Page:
- Swabbing a small wound, pimple, or insect sting with household vinegar may help sanitize the area and relieve the pain, swelling or itching. Don’t use vinegar as a compress. Don’t saturate any large area of skin with vinegar, and don’t cover a vinegar-treated area with a bandage.
- Don’t use undiluted vinegar or use vinegar preparations to freshen your breath or whiten your teeth. Its acid may erode tooth enamel and injure sensitive tissues.
- Forget the commercial hair conditioner and rinse with a few tablespoons of apple cider vinegar but dilute the vinegar in a quart or so of warm water. (The vinegar will remove the residues of hair-care products and close the hair cuticles, protecting them from splitting and giving your hair a sleek, well-conditioned look.)
Is Vinegar Safe as a Garden Herbicide?
Here’s the basic information for using strong vinegar to kill weeds. If you do choose to use it, store and handle it with extreme care.
- Because most people think of vinegar as a common and benign pantry staple, someone might mistake the industrial-strength vinegar for the household product. So store the vinegar under lock and key away from kitchen staples, and post a warning sign on the bottle if the label doesn’t already contain one.
- The much stronger acid content of weed-killing vinegars can cause severe burns and permanent eye damage. Wear chemical-resistant gloves, eye protection, long sleeves and pants before you load the sprayer and head to the garden.
- Don’t spray when it’s windy; spray drift may kill desirable plants nearby. Point the sprayer nozzle away from you. Experts say vinegar works best for small, annual broadleaf weeds and recommend using vinegar sprays on small areas only.
Where is Vinegar Safe to Use and NOT Use for Cleaning?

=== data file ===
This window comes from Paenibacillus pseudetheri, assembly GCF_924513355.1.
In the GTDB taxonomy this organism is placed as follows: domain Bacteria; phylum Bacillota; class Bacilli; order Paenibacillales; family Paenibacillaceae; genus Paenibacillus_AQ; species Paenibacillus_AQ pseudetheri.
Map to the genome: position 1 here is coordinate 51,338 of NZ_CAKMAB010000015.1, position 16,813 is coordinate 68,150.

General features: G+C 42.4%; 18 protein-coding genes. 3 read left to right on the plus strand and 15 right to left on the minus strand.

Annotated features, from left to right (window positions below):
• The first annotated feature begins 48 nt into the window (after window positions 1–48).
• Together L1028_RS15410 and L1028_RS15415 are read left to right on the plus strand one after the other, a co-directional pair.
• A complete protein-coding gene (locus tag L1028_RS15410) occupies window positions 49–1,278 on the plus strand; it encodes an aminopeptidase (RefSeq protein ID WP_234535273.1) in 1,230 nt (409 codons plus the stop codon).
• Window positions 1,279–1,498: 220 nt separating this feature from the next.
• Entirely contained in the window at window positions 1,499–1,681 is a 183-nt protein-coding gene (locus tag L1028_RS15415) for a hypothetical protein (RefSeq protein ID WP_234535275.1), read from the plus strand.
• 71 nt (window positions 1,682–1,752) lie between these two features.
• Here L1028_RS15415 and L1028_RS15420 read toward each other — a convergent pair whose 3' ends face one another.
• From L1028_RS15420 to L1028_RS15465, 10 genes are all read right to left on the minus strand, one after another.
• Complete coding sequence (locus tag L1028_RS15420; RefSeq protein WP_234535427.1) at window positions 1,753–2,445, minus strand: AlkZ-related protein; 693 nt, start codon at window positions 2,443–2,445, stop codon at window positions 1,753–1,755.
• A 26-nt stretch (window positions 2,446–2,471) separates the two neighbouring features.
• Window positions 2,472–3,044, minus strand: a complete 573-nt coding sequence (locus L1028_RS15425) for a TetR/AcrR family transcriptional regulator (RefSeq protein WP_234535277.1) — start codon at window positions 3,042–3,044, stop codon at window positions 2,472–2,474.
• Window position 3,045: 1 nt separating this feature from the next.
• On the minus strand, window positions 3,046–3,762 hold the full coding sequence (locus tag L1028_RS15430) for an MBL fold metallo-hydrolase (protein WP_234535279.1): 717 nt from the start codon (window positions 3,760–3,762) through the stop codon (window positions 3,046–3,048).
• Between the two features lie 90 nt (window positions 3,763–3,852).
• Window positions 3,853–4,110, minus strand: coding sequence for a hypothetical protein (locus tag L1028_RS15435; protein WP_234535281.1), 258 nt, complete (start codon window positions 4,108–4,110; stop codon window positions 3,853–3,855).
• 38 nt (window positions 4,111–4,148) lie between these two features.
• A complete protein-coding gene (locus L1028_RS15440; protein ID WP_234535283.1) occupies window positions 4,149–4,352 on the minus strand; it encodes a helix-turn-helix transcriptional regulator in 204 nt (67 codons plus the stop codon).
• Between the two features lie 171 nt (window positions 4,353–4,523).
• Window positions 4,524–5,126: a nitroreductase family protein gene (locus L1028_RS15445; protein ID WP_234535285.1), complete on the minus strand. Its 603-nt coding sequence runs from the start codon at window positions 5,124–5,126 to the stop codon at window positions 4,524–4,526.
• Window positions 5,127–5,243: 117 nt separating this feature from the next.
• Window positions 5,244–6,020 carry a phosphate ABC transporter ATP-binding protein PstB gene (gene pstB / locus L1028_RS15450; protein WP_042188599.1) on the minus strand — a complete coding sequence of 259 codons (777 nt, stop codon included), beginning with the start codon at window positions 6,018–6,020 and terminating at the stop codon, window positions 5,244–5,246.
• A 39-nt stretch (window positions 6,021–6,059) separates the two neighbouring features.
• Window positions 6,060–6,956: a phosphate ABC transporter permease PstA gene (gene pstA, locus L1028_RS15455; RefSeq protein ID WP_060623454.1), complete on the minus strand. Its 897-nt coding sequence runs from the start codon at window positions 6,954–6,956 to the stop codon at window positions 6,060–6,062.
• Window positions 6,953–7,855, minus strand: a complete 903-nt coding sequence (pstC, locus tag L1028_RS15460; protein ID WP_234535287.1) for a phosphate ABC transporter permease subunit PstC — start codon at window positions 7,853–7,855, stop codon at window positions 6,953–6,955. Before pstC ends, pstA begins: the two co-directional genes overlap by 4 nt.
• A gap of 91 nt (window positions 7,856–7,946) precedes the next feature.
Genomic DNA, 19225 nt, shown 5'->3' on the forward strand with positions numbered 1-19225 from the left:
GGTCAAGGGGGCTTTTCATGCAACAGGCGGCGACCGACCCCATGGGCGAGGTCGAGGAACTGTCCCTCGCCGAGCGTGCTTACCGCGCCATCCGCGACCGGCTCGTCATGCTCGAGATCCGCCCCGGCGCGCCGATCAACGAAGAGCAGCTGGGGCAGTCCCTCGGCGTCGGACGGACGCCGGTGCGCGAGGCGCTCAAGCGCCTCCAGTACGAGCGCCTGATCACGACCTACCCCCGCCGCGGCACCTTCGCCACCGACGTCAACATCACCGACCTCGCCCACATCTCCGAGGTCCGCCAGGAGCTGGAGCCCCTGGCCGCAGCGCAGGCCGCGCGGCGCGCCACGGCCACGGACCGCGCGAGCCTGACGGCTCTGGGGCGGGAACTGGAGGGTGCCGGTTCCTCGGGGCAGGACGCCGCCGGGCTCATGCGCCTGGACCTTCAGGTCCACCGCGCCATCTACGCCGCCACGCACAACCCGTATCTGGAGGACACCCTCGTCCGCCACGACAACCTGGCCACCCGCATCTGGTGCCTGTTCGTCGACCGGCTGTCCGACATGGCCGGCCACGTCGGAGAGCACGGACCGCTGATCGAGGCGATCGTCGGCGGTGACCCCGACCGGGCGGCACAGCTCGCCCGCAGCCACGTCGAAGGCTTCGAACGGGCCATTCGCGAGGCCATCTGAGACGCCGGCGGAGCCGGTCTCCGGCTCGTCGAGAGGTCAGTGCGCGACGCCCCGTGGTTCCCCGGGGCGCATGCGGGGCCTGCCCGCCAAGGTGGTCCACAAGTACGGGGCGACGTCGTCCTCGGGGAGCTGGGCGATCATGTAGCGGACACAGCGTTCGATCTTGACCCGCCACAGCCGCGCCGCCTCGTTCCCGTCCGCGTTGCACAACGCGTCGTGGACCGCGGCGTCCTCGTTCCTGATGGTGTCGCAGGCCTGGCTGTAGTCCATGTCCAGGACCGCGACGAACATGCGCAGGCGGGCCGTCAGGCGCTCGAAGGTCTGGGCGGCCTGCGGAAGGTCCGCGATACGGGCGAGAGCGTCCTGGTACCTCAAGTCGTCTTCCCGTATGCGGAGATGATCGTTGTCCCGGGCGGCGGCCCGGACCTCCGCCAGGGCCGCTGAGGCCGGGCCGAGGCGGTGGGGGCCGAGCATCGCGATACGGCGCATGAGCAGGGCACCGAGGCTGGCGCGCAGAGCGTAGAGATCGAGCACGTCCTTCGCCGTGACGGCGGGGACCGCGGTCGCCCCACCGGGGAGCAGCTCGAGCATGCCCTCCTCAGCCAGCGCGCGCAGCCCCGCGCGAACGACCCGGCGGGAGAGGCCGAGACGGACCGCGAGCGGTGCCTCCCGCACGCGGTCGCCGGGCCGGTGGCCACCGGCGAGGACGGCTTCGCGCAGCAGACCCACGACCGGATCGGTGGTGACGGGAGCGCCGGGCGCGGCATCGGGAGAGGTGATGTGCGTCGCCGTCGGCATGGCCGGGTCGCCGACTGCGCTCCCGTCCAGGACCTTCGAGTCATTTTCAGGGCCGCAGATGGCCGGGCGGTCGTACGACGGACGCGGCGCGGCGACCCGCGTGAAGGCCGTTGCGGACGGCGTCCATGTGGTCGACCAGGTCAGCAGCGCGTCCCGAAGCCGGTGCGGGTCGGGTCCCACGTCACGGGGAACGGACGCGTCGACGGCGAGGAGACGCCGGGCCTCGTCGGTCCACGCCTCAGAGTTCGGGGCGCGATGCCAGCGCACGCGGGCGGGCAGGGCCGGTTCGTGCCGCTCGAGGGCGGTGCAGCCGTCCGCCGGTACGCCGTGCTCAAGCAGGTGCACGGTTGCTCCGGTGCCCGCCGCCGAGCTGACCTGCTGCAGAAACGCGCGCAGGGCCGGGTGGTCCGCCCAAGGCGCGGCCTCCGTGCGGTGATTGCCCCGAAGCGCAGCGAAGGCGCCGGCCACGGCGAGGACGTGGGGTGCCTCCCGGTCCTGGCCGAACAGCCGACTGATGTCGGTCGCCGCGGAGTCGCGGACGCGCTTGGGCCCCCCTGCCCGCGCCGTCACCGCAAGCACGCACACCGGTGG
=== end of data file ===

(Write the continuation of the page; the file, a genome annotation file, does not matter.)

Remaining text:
Important caveat: If you do choose to use vinegar as a cleaning agent, never mix it with bleach, ammonia, or hydrogen peroxide because any of these mixtures will create toxic gases.
- Vinegar can play an important role in the household laundry. Choose white vinegar(grain based) for all laundry and stain-removal purposes; apple-cider vinegar and other flavored vinegars may stain your clothes, rugs, curtains, etc.
- A cup of white vinegar in the rinse cycle will dissolve the soap and detergent residues in clothes and in the machine, as well as brighten, deodorize, help soften, and remove many stains from clothes. It’s also safe for septic systems. Note: The user manuals of some new appliances (dishwashers and washing machines) may tell users to avoid vinegar, because it can pit the appliances’ synthetic rubber seals.
- A mixture of half vinegar and half water in spray bottle is unparalleled for cleaning glass, appliances, ceramic bathroom fixtures, and running occasionally through your coffee pot to eliminate residues. But do NOT scrub stone, marble, or granite surfaces with vinegar solutions; it may be tempting but the acid wears down and etches the stone.
- Don’t use vinegar on hardwood floors or wooden furniture, as it may damage the finish.
- Experts also recommend against using vinegar to wipe down computer or smartphone screens, as it may damage their protective coatings.
Vinegar in Food Safety
- Studies have shown that household vinegar is a pretty good antimicrobial wash for washing fruits and vegetables.
- For sanitizing cutting boards and other food preparation surfaces, “heat ½ cup white distilled vinegar (5%) in a saucepan to 150⁰F or 66⁰C. Be sure and handle heated liquids carefully as they will be warm but not hot. Using a funnel pour the warm solution into a spray bottle. Immediately spray the cutting board, counter tops or other kitchen surfaces. Let solution remain on the surface for 1 minute and then wipe with a clean paper towel.”
ABOUT THIS BLOG
“Living Naturally” is all about living a naturally healthy lifestyle. Margaret Boyles covers health tips, ways to avoid illness, natural remedies, food that’s good for body and soul, recipes for homemade beauty products, ideas to make your home a healthy and safe haven, and the latest news on health. Our goal is also to encourage self-sufficiency, whether it’s relearning some age-old skills or getting informed on modern improvements that help us live better, healthier lives.
Published on The Old Farmer’s Almanac